|, GAS, gastrin|
Gastrin is a peptide hormone that stimulates secretion of gastric acid (HCl) by the parietal cells of the stomach and aids in gastric motility. It is released by G cells in the pyloric antrum of the stomach, duodenum, and the pancreas.
Gastrin binds to cholecystokinin B receptors to stimulate the release of histamines in enterochromaffin-like cells, and it induces the insertion of K+/H+ ATPase pumps into the apical membrane of parietal cells (which in turn increases H+ release into the stomach cavity). Its release is stimulated by peptides in the lumen of the stomach.
In humans, the GAS gene is located on the long arm of the seventeenth chromosome (17q21).
Gastrin is a linear peptide hormone produced by G cells of the duodenum and in the pyloric antrum of the stomach. It is secreted into the bloodstream. The encoded polypeptide is preprogastrin, which is cleaved by enzymes in posttranslational modification to produce progastrin (an intermediate, inactive precursor) and then gastrin in various forms, primarily the following three:
Also, pentagastrin is an artificially synthesized, five amino acid sequence identical to the last five amino acid sequence at the C-terminus end of gastrin. The numbers refer to the amino acid count.
Gastrin is released in response to certain stimuli. These include:
Gastrin release is inhibited by:
The presence of gastrin stimulates parietal cells of the stomach to secrete hydrochloric acid (HCl)/gastric acid. This is done both directly on the parietal cell[failed verification] and indirectly via binding onto CCK2/gastrin receptors on ECL cells in the stomach, which then responds by releasing histamine, which in turn acts in a paracrine manner on parietal cells stimulating them to secrete H+ ions. This is the major stimulus for acid secretion by parietal cells.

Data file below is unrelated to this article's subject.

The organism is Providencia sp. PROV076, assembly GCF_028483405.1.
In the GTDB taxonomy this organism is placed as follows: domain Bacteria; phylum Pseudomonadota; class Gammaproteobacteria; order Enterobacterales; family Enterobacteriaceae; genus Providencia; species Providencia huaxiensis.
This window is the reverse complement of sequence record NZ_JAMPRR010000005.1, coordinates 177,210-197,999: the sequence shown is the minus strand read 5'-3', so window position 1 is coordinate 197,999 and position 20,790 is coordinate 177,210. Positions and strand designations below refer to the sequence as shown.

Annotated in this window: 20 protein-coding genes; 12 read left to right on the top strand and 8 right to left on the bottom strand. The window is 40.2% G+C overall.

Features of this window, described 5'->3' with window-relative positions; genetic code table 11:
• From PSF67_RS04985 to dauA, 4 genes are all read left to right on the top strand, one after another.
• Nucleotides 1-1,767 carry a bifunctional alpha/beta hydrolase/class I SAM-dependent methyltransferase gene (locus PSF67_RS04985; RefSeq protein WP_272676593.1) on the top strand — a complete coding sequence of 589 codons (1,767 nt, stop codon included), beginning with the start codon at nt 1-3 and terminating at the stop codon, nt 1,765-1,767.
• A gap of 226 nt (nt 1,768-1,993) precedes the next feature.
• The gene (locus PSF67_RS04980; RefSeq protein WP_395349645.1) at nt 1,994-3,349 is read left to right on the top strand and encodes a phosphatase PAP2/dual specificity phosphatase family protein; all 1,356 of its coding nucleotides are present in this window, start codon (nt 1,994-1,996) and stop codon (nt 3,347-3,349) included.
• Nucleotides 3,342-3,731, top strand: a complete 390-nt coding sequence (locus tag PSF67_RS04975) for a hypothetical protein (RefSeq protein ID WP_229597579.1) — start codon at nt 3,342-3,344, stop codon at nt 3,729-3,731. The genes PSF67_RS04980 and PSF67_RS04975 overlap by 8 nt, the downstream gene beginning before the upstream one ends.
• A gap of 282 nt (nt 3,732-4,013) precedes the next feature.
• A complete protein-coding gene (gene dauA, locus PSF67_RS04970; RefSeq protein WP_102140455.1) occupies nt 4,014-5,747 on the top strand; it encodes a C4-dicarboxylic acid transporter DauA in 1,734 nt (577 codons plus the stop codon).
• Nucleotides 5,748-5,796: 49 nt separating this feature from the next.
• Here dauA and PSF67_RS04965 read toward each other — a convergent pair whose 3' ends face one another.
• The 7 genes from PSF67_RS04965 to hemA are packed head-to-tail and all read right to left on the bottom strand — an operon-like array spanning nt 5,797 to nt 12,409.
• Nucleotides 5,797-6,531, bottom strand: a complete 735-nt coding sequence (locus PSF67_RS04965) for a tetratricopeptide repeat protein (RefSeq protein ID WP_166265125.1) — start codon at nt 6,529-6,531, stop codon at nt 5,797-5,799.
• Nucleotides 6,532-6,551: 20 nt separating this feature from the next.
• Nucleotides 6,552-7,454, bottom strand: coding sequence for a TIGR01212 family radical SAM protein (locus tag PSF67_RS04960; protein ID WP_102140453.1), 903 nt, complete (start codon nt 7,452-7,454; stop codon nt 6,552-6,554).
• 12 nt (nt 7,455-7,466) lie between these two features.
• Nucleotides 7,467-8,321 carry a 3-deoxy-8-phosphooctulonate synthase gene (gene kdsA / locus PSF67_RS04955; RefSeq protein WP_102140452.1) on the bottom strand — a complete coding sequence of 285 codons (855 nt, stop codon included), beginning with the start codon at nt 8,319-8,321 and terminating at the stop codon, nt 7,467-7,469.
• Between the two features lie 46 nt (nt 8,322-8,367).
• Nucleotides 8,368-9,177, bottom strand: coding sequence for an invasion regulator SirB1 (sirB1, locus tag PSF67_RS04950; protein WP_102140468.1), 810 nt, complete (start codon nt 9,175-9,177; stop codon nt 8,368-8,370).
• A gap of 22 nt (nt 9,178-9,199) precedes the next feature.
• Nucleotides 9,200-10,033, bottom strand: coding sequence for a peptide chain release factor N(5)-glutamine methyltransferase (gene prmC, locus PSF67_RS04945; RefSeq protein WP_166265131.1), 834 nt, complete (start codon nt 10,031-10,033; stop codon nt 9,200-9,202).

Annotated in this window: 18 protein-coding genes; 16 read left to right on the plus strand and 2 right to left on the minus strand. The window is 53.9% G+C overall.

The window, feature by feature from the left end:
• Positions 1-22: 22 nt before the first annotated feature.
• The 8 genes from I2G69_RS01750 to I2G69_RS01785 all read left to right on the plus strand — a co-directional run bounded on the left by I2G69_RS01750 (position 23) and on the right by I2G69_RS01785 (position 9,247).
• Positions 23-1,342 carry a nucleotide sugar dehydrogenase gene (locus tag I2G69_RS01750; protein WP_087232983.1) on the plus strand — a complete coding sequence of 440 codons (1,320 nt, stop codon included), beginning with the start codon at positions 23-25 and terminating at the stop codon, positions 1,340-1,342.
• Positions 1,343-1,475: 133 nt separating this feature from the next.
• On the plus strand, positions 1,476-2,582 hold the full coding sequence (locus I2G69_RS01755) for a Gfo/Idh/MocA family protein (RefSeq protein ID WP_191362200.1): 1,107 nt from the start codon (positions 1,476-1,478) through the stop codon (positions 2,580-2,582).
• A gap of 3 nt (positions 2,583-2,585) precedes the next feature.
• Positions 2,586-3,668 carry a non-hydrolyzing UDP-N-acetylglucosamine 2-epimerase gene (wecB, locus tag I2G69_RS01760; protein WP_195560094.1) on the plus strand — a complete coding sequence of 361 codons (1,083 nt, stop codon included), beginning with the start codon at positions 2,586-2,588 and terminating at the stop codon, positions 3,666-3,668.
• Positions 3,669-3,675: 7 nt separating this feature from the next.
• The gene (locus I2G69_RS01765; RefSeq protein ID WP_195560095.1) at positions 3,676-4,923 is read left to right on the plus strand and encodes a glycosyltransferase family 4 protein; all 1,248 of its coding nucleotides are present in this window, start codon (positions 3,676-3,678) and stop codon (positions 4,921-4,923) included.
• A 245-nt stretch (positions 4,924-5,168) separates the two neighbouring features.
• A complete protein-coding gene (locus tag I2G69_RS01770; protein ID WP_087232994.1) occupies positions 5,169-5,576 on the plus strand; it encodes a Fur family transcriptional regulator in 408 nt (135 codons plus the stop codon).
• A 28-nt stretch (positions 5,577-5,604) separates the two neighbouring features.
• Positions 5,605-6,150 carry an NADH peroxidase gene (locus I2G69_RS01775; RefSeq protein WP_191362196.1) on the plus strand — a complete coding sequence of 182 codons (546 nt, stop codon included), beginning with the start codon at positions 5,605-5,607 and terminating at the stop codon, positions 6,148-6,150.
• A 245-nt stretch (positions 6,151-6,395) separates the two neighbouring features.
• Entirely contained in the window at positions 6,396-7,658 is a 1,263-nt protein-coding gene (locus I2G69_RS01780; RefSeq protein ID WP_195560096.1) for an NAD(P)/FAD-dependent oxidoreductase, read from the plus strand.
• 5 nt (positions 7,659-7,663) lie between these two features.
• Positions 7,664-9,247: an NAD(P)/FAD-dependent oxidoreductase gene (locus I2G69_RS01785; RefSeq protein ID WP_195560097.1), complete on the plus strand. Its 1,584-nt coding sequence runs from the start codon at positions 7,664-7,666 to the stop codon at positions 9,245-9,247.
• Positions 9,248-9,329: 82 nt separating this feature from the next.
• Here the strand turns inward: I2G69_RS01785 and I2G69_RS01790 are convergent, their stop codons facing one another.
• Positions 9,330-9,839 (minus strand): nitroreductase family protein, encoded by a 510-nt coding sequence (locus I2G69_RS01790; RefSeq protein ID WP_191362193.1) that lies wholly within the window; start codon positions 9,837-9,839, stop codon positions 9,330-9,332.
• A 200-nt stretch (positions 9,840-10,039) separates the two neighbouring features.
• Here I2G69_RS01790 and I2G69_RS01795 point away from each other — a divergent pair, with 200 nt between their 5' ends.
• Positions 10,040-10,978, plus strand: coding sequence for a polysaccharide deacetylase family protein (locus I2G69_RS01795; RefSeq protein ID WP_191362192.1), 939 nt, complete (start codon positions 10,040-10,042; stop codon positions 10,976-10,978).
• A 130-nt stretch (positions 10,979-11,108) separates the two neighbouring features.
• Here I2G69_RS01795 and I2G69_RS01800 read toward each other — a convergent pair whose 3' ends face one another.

Along with the above-mentioned function, gastrin has been shown to have additional functions as well:
Factors influencing secretion of gastrin can be divided into 2 categories:
In the Zollinger–Ellison syndrome, gastrin is produced at excessive levels, often by a gastirinoma gastrin-producing tumor, mostly benign of the duodenum or the pancreas. To investigate for hypergastrinemia high blood levels of gastrin, a "pentagastrin test" can be performed.
In autoimmune gastritis, the immune system attacks the parietal cells leading to hypochlorhydria low stomach acid secretion. This results in an elevated gastrin level in an attempt to compensate for increased pH in the stomach. Eventually, all the parietal cells are lost and achlorhydria results leading to a loss of negative feedback on gastrin secretion. Plasma gastrin concentration is elevated in virtually all individuals with mucolipidosis type IV (mean 1507 pg/mL; range 400-4100 pg/mL) (normal 0-200 pg/mL) secondary to a constitutive achlorhydria. This finding facilitates the diagnosis of patients with this neurogenetic disorder. Additionally, elevated gastrin levels may be present in chronic gastritis resulting from H pylori infection.
Its existence was first suggested in 1905 by the British physiologist John Sydney Edkins, and gastrins were isolated in 1964 by Hilda Tracy and Roderic Alfred Gregory at the University of Liverpool. In 1964 the structure of gastrin was determined.